Improving anticipation of goalkeepers using video observation
TERRY McMORRIS and BRYN HAUXWELL Chichester Institute of Higher Education, College Lane, Chichester, West Sussex, PO 19 4PE England.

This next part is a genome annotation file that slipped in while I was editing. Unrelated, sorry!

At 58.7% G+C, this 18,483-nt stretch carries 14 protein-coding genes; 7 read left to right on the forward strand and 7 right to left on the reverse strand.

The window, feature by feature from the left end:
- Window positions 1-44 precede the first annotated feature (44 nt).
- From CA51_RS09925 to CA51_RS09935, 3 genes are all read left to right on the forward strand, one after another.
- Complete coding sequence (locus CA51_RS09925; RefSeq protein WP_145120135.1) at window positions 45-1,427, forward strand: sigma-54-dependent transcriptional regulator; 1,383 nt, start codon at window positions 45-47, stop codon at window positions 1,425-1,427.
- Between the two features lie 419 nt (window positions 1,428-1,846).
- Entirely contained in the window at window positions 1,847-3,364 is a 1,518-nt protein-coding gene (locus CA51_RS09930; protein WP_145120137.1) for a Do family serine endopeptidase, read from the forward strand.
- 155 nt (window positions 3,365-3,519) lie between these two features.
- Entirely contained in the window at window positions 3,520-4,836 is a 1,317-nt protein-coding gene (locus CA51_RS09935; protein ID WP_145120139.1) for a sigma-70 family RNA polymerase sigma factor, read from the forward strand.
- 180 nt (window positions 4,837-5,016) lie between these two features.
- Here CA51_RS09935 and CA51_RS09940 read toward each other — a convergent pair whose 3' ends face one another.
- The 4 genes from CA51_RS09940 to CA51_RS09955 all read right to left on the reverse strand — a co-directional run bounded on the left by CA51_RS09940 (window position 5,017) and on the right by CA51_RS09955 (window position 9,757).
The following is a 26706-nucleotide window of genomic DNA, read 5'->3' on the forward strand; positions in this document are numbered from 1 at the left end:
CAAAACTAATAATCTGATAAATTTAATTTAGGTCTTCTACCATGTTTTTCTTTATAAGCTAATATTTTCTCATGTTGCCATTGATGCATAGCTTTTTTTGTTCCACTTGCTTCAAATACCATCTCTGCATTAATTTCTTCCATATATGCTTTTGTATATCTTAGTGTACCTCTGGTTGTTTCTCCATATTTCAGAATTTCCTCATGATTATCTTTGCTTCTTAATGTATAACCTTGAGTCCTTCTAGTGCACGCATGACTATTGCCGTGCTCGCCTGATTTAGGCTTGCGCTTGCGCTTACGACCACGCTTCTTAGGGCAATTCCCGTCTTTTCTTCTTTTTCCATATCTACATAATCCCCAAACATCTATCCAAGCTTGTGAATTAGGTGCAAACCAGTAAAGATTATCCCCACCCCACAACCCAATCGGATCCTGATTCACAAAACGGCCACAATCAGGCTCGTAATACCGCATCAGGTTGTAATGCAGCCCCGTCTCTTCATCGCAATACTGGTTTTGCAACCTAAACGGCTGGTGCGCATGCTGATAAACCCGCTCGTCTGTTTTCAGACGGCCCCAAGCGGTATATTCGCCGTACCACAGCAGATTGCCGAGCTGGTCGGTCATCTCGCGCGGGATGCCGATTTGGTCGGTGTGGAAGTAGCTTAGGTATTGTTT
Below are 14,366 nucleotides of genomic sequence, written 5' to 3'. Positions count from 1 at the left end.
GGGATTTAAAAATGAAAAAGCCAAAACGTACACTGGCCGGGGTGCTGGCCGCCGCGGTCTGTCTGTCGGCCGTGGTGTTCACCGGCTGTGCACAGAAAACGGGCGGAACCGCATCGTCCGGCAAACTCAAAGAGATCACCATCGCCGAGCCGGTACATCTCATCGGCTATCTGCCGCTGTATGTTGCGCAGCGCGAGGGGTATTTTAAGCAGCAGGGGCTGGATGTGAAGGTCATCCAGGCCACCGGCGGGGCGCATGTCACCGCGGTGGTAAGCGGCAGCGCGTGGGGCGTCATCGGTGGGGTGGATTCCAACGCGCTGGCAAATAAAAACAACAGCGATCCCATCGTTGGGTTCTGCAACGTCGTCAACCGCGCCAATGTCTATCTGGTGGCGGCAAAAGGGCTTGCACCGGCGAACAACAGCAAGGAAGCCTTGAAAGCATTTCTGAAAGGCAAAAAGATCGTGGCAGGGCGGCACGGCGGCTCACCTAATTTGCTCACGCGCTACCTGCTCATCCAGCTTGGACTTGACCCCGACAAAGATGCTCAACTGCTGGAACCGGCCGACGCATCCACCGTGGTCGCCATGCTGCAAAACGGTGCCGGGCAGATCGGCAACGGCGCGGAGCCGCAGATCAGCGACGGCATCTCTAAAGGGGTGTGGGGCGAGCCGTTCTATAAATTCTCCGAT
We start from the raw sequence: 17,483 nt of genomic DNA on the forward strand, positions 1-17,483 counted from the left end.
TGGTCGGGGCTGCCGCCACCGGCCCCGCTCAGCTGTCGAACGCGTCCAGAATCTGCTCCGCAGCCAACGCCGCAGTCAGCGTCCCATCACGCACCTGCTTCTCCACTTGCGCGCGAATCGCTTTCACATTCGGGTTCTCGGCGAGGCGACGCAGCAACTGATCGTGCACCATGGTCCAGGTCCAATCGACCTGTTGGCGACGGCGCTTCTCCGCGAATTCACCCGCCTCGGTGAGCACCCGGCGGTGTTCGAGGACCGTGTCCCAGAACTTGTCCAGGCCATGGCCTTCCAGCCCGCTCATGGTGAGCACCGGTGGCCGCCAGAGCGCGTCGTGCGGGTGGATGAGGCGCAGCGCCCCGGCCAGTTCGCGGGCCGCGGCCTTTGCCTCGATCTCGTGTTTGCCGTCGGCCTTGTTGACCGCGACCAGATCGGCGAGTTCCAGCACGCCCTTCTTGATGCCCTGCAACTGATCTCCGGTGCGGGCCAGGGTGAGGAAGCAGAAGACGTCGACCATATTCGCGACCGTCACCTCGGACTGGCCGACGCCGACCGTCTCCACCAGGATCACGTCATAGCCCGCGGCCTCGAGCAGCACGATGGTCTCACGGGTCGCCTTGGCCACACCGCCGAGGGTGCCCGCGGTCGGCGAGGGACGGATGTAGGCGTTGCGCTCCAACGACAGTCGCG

The penalty shoot out in soccer has become very important in recent years as more and more games are being decided in this way. Indeed the final of the 1994 World Cup ended in a penalty shoot out. When facing a penalty kick the goalkeeper has several problems. First of all the laws of the game dictate that he must stand on the goal line and cannot move until the penalty taker strikes the ball. Furthermore he does not know in advance where the player will kick the ball nor how hard the ball will be kicked. Kuhn (1988) showed that if the ball was kicked at a speed of20.83 mis, as many penalties are, then the keeper would have to initiate his movement at the moment of contact if he was to stand any chance of saving the penalty. This would require the keeper to make a decision about where to move before the player kicks the ball. Indeed, observation of games shows that many goalkeepers actually move before the ball is kicked.